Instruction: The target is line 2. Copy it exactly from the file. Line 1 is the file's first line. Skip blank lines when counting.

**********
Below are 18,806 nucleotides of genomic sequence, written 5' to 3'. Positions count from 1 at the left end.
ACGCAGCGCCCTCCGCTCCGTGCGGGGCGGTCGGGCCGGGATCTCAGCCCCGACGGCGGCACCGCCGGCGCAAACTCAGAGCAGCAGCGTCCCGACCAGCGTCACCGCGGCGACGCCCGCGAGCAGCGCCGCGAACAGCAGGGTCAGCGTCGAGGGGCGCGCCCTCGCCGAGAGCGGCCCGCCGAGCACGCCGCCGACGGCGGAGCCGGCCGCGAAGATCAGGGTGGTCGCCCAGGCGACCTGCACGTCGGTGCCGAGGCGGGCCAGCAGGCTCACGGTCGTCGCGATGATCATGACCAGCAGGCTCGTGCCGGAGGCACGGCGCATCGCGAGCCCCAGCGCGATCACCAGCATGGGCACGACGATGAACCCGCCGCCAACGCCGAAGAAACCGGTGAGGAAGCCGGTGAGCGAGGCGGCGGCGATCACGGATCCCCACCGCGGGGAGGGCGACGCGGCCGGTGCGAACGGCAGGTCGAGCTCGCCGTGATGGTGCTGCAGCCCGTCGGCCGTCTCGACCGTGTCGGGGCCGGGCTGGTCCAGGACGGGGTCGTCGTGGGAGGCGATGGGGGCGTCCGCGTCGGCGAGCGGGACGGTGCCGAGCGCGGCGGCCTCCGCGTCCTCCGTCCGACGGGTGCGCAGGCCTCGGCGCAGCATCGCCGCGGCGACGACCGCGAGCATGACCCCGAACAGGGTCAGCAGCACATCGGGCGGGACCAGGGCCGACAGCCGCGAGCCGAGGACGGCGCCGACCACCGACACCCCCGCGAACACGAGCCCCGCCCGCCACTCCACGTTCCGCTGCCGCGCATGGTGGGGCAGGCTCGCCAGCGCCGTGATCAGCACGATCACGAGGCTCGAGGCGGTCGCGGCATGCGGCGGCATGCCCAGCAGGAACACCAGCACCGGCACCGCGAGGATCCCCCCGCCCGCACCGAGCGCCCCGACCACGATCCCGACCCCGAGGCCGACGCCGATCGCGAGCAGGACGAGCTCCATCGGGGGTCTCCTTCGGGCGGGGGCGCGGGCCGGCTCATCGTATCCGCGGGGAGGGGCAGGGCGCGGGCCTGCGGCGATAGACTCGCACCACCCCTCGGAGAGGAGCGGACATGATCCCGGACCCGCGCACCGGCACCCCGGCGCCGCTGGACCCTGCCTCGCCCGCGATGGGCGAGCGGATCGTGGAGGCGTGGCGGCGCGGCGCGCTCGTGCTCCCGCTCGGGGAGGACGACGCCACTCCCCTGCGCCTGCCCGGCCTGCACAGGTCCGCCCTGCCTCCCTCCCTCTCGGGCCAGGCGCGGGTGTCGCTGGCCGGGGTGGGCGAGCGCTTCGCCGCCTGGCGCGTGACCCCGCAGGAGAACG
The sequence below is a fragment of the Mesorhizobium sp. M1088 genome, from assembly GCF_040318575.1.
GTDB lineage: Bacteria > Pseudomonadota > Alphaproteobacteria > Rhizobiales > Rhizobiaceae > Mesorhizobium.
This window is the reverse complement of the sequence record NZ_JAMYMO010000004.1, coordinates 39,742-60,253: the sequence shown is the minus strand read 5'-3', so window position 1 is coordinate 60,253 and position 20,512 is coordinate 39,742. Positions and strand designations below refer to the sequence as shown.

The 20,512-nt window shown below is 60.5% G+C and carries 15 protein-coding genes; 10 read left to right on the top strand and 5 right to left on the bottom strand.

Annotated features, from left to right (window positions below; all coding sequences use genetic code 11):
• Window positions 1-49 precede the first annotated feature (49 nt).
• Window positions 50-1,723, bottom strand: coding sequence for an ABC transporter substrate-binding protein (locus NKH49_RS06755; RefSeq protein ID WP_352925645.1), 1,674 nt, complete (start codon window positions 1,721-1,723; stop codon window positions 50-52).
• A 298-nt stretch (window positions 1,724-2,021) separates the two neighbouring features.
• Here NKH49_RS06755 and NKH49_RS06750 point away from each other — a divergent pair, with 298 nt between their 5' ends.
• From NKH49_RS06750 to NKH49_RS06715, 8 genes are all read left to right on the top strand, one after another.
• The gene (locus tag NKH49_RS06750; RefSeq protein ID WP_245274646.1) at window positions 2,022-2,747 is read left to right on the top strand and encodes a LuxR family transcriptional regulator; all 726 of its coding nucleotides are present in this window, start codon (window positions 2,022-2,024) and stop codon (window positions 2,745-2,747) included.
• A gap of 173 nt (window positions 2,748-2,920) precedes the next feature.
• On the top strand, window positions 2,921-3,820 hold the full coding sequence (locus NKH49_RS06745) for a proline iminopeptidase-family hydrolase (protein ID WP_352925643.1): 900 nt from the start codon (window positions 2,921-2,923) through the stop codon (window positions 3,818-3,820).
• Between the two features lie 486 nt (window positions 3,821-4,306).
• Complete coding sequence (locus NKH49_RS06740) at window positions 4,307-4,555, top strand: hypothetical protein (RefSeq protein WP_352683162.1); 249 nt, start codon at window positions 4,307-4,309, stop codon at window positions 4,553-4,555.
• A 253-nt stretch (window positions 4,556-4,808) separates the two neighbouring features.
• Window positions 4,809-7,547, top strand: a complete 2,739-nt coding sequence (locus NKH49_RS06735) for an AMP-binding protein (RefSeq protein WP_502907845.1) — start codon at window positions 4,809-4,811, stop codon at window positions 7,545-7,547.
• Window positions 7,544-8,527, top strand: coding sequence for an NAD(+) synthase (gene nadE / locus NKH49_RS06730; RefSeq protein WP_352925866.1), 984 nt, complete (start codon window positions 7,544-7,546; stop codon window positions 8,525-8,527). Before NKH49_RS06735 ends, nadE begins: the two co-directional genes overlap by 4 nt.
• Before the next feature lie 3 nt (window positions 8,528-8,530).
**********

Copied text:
ACGCAGCGCCCTCCGCTCCGTGCGGGGCGGTCGGGCCGGGATCTCAGCCCCGACGGCGGCACCGCCGGCGCAAACTCAGAGCAGCAGCGTCCCGACCAGCGTCACCGCGGCGACGCCCGCGAGCAGCGCCGCGAACAGCAGGGTCAGCGTCGAGGGGCGCGCCCTCGCCGAGAGCGGCCCGCCGAGCACGCCGCCGACGGCGGAGCCGGCCGCGAAGATCAGGGTGGTCGCCCAGGCGACCTGCACGTCGGTGCCGAGGCGGGCCAGCAGGCTCACGGTCGTCGCGATGATCATGACCAGCAGGCTCGTGCCGGAGGCACGGCGCATCGCGAGCCCCAGCGCGATCACCAGCATGGGCACGACGATGAACCCGCCGCCAACGCCGAAGAAACCGGTGAGGAAGCCGGTGAGCGAGGCGGCGGCGATCACGGATCCCCACCGCGGGGAGGGCGACGCGGCCGGTGCGAACGGCAGGTCGAGCTCGCCGTGATGGTGCTGCAGCCCGTCGGCCGTCTCGACCGTGTCGGGGCCGGGCTGGTCCAGGACGGGGTCGTCGTGGGAGGCGATGGGGGCGTCCGCGTCGGCGAGCGGGACGGTGCCGAGCGCGGCGGCCTCCGCGTCCTCCGTCCGACGGGTGCGCAGGCCTCGGCGCAGCATCGCCGCGGCGACGACCGCGAGCATGACCCCGAACAGGGTCAGCAGCACATCGGGCGGGACCAGGGCCGACAGCCGCGAGCCGAGGACGGCGCCGACCACCGACACCCCCGCGAACACGAGCCCCGCCCGCCACTCCACGTTCCGCTGCCGCGCATGGTGGGGCAGGCTCGCCAGCGCCGTGATCAGCACGATCACGAGGCTCGAGGCGGTCGCGGCATGCGGCGGCATGCCCAGCAGGAACACCAGCACCGGCACCGCGAGGATCCCCCCGCCCGCACCGAGCGCCCCGACCACGATCCCGACCCCGAGGCCGACGCCGATCGCGAGCAGGACGAGCTCCATCGGGGGTCTCCTTCGGGCGGGGGCGCGGGCCGGCTCATCGTATCCGCGGGGAGGGGCAGGGCGCGGGCCTGCGGCGATAGACTCGCACCACCCCTCGGAGAGGAGCGGACATGATCCCGGACCCGCGCACCGGCACCCCGGCGCCGCTGGACCCTGCCTCGCCCGCGATGGGCGAGCGGATCGTGGAGGCGTGGCGGCGCGGCGCGCTCGTGCTCCCGCTCGGGGAGGACGACGCCACTCCCCTGCGCCTGCCCGGCCTGCACAGGTCCGCCCTGCCTCCCTCCCTCTCGGGCCAGGCGCGGGTGTCGCTGGCCGGGGTGGGCGAGCGCTTCGCCGCCTGGCGCGTGACCCCGCAGGAGAACG